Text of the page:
Dr. Paul Tripp has personally experienced pastoral culture as a Pastor, as a pastoral counselor, seminary professor, and conference speaker. Having read most of Dr. Tripp's books one of the things I appreciate most about his style of writing is his goal to take Christians beneath the surface of our lives in order to point out indwelling sin and point out to the One in Jesus who longs for us to die to our sin, and turn from our sin to Him who can kill our sin and help us grow in the grace of God.

Paul Tripp's diagnosis is not only spot on about pastoral culture in Dangerous Calling but is confirmed by The Schaeffer Institute's [...] who did research on this issue. Their research pants a disturbing picture: 50 percent of the ministers starting out will not last 5 years. Over 1,700 pastors leave the ministry every month. 70 percent of pastors constantly fight depression. 80 percent of pastors believe that pastoral ministry has negatively affected their families.

Pastors read many books that fill their minds but not many that challenge them to take an honest assessment of where they are spiritually. Dangerous Calling was written to help diagnose your spiritual life and point you to the Lord Jesus. Dr. Tripp notes that with writing this book he has "launched myself on a ministry career direction to get help for pastors who have lost their way" (12), I applaud Dr. Tripp for this and pray the Lord blesses him and increases his tribe as he ministers to hurting Pastors.

At the heart of this book is the contention that "you are constantly talking to yourself about your identity, your spirituality, your functionality, your emotionality, your mentaility, your personality, your relationships, etc. You are constantly preaching to yourself some kind of gospel. You preach to yourself an anti-gospel of your own righteousness, power, and wisdom, or you preach to yourself the true gospel of deep spiritual need and sufficient grace. You preach to yourself an anti-gospel of aloneness and inability, or you preach to yourself the true gospel of the presence, provisions, and power of an ever-present Christ" (21). The main point that Tripp makes is that "no one celebrates the presence and grace of the Lord Jesus more than the person who has embraced his desperate and daily need of it" (23).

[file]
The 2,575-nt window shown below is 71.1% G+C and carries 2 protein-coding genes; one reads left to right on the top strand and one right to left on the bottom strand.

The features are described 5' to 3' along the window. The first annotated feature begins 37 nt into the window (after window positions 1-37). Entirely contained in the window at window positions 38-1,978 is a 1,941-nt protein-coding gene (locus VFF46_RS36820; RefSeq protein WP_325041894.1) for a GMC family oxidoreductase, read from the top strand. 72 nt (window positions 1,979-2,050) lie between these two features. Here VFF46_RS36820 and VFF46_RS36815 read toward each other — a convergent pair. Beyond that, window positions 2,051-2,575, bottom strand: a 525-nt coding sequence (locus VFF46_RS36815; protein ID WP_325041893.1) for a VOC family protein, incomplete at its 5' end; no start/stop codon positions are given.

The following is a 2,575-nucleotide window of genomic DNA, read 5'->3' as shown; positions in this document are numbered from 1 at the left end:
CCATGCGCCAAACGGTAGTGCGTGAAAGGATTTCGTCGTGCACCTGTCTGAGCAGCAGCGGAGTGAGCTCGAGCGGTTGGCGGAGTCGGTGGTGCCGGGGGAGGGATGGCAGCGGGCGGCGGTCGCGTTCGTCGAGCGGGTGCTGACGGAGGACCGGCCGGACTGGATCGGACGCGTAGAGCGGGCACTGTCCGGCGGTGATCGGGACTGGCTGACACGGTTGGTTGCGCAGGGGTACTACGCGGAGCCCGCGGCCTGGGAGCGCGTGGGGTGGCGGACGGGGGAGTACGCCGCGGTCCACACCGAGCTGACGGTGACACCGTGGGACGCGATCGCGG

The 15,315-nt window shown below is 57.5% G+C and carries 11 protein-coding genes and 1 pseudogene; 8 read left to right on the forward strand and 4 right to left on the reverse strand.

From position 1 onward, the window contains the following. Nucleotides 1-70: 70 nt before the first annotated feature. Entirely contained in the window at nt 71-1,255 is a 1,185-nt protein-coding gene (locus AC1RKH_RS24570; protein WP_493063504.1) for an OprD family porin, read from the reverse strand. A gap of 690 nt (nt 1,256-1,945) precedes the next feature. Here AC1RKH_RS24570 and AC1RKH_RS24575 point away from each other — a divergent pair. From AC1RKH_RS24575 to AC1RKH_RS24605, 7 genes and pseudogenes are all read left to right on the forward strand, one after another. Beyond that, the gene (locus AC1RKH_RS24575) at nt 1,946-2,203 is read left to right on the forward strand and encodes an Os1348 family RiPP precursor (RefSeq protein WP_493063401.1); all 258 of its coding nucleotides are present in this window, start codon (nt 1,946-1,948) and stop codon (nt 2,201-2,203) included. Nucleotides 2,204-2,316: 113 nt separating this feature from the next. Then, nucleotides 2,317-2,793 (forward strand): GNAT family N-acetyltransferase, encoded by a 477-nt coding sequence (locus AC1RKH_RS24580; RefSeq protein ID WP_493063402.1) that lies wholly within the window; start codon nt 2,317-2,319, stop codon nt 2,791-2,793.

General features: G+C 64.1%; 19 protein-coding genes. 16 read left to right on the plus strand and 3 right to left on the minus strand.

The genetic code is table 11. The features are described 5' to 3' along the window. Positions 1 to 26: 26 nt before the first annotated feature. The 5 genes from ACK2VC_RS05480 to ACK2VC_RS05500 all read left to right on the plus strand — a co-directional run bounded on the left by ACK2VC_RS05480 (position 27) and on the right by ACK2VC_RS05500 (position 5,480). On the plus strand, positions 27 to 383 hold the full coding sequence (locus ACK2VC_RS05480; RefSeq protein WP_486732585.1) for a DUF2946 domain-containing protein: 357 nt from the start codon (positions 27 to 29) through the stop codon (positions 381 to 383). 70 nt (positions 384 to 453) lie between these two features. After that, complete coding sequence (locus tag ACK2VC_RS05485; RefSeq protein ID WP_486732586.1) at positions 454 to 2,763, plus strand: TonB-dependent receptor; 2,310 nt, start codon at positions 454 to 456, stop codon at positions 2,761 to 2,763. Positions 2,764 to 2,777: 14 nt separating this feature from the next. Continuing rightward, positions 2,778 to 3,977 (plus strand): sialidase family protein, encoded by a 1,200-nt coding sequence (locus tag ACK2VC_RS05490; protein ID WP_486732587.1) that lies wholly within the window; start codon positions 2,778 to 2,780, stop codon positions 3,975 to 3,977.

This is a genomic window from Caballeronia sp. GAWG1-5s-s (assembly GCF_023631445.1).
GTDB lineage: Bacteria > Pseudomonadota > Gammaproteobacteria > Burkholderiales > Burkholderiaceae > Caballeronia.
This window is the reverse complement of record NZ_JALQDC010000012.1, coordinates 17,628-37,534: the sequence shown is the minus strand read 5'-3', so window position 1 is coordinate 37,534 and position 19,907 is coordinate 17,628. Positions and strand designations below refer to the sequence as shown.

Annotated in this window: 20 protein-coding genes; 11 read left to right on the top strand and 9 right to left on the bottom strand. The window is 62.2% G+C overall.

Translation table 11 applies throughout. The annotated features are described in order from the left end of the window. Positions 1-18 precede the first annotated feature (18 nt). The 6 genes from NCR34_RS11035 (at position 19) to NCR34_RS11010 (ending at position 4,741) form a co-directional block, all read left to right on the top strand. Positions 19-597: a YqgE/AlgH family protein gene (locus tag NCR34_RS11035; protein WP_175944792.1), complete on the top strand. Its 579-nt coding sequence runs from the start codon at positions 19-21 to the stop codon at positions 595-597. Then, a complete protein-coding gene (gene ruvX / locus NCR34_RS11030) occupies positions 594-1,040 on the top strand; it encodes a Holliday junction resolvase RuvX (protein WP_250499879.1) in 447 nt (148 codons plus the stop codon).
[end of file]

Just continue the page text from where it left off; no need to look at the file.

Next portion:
Now that you have some flavor of the direction the book the book takes let me share with you how this book ministered to me. I've written quite a bit in the past year about my own struggles with burnout in the past and how the Lord lead me through this season to grow in the grace of God. Since I've graduated from seminary this past May (May 2012) the Lord has by His grace increased my love not only for His Word (which I've been reading more regularly) but also for His people. Along with this desire for more of His Word and loving His people has come a desire to be more like Him. See what I just said there? The more we long for Jesus, the more we are in His Word the more we are going to long to be like Him. At the heart of the problem of pastoral burnout is the lack of wanting to be like Jesus. The reason why many seminary students struggle to grow in the grace of God is because they have become so focused on what they "know" that they miss the point and object of their faith--Jesus Christ and growing in His grace. As a seminary graduate I not only know this temptation myself, but have fell victim to it time and time again. Dr. Tripp also knows this temptation which is why he wrote Dangerous Calling.